semi-structured interviews with parents and guardians of children with special needs. These were held between May 20th and November 13th, 2002.We hope that these and the other findings that emerge from our research will help bring the voices of these parents into the debates about child care, welfare reform and special education that are taking place at the state and federal level. Our aim in conducting the research in the manner we did, was to emphasize for policy makers the importance of looking across policies and programs to understand how the system as a whole affects this population of children and families. By focusing on the families’ experiences first, and then looking at all the sectors of the system which serve them, we hope by the end of this project to provide a sense of where inconsistencies in policies, gaps in services and fragmentation of programs may be making the work/family balance for these families more difficult.

Suggested Citation: Ward H, Atkins J, Herrick A, et al.  Child Care and Children With Special Needs: Challenges for Low Income Families: Parents' Voices.   Portland, ME: University of Southern Maine, Muskie School of Public Service; April 2004.

Publication Type: 
Report
Publish Date: 
April 1, 2004
URL: 
http://muskie.usm.maine.edu/Publications/CYF/Children-With-Special-Needs-Parents-Voices.pdf

Child Care and Children With Special Needs: Challenges for Low Income Families.

Abstract: 

Findings from this mixed methods study include:

  • Parents of young children with special needs face significant challenges finding and keeping child care arrangements for their child.
  • Parents report significant problems with the child care arrangements they have used for their child with special needs.
  • There are significant programmatic and financial barriers to supporting parents of children with special needs so they can work, and balance work and family.
  • The combination of all of these problems and the particular demands of caring for a child with special needs often result in employment problems and job instability.
  • Families of children with special needs face more economic difficulties (poverty, food and rent insecurity, lack of health insurance) than do families of children without special needs.
  • Certain types of disabilities have a greater impact on the number of child care and work problems than others.
  • Having a child with multiple special needs or having more than one child with special needs significantly increases the likelihood of employment difficulties and job instability.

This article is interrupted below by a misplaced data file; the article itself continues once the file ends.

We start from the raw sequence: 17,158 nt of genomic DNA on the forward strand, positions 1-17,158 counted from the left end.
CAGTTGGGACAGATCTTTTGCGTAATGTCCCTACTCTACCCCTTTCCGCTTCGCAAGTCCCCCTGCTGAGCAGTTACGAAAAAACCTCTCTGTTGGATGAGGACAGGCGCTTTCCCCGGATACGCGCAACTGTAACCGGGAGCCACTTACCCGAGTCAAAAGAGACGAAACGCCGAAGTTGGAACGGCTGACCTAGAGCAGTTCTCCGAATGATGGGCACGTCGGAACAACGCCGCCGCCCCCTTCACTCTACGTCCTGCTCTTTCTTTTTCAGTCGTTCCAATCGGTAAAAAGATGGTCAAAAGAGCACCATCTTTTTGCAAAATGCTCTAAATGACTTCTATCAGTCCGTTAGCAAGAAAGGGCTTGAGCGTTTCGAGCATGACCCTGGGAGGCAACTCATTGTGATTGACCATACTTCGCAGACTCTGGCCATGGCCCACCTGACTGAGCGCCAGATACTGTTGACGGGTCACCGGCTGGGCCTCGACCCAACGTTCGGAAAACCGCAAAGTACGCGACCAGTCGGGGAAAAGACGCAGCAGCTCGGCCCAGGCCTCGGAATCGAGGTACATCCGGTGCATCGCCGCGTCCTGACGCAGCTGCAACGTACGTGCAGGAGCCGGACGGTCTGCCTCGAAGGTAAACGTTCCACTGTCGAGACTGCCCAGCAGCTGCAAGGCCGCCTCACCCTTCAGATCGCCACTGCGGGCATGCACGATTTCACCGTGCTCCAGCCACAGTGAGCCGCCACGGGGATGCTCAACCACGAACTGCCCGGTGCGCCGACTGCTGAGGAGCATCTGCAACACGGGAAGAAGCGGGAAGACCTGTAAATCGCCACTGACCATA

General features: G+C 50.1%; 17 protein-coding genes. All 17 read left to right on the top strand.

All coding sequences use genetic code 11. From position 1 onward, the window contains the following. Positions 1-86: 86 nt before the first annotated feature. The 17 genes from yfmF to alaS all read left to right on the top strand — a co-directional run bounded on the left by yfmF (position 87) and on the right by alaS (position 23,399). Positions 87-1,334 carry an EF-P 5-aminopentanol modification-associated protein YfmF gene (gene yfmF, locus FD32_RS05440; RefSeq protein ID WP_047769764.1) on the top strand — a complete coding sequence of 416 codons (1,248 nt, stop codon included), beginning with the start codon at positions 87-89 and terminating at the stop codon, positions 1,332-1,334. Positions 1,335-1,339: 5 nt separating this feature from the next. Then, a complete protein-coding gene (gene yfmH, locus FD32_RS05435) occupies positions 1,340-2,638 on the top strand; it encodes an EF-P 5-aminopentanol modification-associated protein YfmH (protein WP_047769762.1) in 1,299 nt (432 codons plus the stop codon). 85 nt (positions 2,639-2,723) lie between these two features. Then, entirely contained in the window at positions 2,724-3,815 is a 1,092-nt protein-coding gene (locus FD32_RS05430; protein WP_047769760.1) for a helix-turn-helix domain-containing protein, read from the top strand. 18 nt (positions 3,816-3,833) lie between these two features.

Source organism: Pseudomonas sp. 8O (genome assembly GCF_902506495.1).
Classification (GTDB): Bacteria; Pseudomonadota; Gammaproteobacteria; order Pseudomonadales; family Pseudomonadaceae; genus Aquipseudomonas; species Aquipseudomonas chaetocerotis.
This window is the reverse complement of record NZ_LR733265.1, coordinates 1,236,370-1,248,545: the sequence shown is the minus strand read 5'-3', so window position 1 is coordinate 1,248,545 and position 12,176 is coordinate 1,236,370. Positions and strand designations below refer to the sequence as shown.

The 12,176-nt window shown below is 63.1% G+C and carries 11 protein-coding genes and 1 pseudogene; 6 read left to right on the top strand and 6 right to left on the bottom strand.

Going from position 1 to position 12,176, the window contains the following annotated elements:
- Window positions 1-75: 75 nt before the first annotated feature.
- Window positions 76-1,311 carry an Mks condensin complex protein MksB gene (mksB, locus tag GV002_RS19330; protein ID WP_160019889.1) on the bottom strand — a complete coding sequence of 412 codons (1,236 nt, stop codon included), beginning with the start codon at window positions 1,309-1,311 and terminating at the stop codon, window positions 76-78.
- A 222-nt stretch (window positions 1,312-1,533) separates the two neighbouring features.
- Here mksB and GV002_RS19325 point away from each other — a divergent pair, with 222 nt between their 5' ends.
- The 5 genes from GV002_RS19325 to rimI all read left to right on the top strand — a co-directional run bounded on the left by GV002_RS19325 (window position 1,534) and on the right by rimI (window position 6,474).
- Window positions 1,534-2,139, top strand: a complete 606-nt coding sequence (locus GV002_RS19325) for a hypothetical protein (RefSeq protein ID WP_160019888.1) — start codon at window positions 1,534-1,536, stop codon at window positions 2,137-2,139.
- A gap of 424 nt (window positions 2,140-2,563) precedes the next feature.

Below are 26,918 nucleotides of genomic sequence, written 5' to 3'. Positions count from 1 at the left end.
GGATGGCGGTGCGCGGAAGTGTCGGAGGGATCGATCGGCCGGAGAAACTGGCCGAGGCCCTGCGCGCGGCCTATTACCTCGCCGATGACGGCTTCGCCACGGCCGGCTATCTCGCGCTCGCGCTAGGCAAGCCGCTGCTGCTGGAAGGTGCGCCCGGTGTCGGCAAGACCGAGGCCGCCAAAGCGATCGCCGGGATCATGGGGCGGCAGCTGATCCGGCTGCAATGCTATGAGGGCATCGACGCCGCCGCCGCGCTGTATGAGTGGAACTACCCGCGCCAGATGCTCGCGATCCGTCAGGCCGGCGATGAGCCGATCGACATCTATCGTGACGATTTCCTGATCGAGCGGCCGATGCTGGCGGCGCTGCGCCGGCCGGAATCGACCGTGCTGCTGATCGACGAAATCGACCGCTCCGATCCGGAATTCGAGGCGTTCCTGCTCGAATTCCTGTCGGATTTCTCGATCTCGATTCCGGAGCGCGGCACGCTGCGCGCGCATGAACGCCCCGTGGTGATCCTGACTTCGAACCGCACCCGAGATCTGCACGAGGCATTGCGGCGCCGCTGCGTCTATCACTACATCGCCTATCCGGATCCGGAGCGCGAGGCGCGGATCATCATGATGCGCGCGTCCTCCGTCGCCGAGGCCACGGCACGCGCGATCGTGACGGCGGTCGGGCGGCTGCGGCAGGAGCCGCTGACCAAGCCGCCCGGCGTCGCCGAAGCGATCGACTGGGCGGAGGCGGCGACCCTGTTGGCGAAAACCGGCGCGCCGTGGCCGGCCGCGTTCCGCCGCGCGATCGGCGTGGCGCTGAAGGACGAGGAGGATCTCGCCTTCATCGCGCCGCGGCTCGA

Suggested Citation: Ward H, Morris L, Oldham E, et al.  Child Care and Children With Special Needs: Challenges for Low Income Families.  Portland, ME: University of Southern Maine, Muskie School of Public Service, Cutler Institute for Child and Family Policy; December 2006.

Publication Type: 
Report
Publish Date: 
December 1, 2006
URL: 
http://muskie.usm.maine.edu/Publications/CYF/Children-With-Special-Needs-Challenges-for-Low-Income-Families.pdf

Children Served by MaineCare 2012: Survey Findings

Abstract: 

The purpose of the annual Survey of Children Served by MaineCare is to monitor the quality of services delivered by MaineCare, the State's Medicaid and CHIP program.  The 2012 survey examines the experiences of families with children. ages 0-17, who are enrolled in MaineCare using a standardized survey instrument (Consumer Assessment of Healthcare Providers and Systems--CAHPS--4.0H Child Medicaid Health Plan Survey). MaineCare scores very favorably compared with national benchmarks on CAHPS measures of Getting Needed Care, Getting Care Quickly, and How Well the Child's Doctors Community, with ratings at or above the 75th percentile on all the composites and individual items.  Overall ratings of the child's personal doctor, ratings of the child's specialist, and ratings of all the child's health care are also among the highest nationally.  Areas for improvement included MaineCare customer service and care coordination.  Continued administration of the CAHPS 4.0H Child Medicaid Health Plan Survey is recommended for 2013 and beyond to allow for ongoing monitoring of patient experience with and computation of trend results of the MaineCare program as well as ensuring that the MaineCare program complies with federal CHIPRA measure reporting requirements.

Suggested citation: Anderson, N., Fox, K., Thayer, D., & Croll, Z. (2013, January). Children served by MaineCare, 2012: Survey findings. Portland, ME: University of Southern Maine, Muskie School of Public Service.

Publication Type: 
Report
Publish Date: 
January 1, 2013
URL: 
http://www.maine.gov/dhhs/oms/pdfs_doc/ihoc/Maine-2012-MaineCare-Children-Survey.pdf